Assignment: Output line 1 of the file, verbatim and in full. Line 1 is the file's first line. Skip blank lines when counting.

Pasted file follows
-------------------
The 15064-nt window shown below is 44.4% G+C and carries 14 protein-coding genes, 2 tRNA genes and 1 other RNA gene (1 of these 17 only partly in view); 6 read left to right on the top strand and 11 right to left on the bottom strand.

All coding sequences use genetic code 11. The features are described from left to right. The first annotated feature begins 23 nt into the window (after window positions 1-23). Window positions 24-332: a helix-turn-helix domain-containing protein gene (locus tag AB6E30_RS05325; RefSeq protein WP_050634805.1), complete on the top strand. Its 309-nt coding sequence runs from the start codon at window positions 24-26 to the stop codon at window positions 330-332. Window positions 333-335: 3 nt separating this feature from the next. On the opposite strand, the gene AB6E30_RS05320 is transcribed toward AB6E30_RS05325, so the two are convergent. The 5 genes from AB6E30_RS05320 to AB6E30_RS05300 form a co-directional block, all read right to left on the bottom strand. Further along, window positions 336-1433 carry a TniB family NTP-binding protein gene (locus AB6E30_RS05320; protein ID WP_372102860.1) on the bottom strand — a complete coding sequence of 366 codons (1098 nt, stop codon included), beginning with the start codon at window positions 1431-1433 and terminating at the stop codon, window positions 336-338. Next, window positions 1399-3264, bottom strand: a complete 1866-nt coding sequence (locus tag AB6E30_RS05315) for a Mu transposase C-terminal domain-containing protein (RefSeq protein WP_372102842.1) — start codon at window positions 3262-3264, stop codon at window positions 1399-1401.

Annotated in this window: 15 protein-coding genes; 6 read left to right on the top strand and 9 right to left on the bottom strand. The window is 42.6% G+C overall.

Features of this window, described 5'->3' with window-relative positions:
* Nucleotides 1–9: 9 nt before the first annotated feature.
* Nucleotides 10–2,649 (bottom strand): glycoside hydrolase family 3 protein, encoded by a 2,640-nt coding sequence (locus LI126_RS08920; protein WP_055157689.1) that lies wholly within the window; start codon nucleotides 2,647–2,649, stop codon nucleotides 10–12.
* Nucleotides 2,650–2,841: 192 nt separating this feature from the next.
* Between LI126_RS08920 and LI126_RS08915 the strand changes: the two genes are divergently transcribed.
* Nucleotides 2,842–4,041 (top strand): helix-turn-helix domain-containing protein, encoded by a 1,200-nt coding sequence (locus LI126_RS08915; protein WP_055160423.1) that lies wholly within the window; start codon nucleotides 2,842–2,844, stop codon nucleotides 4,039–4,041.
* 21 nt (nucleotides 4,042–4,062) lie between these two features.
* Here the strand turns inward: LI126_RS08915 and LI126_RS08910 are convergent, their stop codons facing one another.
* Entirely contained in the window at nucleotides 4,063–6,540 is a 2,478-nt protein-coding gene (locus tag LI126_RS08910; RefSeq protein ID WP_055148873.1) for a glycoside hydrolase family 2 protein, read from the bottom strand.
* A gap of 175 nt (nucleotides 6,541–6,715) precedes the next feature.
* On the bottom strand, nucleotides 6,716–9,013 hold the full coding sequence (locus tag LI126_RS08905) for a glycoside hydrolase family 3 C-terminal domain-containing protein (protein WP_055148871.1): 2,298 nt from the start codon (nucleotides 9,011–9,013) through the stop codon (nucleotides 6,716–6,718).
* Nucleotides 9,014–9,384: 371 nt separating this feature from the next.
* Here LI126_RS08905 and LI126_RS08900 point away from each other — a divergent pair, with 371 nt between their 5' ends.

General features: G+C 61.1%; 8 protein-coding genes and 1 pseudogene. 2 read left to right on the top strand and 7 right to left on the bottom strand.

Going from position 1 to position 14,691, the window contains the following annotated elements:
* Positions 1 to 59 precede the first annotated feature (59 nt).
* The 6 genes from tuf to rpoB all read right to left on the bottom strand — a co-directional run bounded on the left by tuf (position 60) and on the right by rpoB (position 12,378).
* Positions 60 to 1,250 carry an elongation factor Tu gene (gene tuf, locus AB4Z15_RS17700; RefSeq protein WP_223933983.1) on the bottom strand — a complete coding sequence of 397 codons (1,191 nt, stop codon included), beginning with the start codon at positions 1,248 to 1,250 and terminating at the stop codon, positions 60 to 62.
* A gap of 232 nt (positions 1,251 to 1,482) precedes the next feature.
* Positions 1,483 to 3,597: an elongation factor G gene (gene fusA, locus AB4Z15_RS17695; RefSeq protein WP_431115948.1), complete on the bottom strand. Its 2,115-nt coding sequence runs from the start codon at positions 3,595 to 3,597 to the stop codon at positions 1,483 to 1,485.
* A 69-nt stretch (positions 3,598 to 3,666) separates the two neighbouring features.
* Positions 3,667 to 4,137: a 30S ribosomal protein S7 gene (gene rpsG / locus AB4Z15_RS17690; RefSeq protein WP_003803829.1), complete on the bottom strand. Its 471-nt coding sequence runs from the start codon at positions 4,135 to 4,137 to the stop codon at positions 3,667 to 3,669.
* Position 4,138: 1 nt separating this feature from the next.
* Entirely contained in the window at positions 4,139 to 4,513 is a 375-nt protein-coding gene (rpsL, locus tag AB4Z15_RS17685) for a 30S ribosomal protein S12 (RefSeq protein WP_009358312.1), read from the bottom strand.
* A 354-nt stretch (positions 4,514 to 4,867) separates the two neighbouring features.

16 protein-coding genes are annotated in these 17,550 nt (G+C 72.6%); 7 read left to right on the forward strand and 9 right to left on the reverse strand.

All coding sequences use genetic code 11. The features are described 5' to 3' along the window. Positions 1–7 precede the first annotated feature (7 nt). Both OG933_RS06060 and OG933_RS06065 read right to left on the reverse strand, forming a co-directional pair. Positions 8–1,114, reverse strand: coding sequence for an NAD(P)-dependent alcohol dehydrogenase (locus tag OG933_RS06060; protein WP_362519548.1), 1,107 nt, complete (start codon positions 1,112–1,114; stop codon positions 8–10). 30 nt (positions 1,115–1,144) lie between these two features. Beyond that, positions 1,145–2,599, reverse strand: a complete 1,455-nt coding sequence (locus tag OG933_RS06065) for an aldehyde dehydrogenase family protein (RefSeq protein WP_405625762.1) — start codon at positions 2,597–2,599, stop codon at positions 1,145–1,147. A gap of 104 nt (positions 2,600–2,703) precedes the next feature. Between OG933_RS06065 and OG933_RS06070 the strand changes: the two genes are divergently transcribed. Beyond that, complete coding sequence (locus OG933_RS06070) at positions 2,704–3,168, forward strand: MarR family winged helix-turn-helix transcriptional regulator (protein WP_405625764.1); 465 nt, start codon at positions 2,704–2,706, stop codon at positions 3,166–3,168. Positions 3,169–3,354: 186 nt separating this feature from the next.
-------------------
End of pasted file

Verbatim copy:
The 15064-nt window shown below is 44.4% G+C and carries 14 protein-coding genes, 2 tRNA genes and 1 other RNA gene (1 of these 17 only partly in view); 6 read left to right on the top strand and 11 right to left on the bottom strand.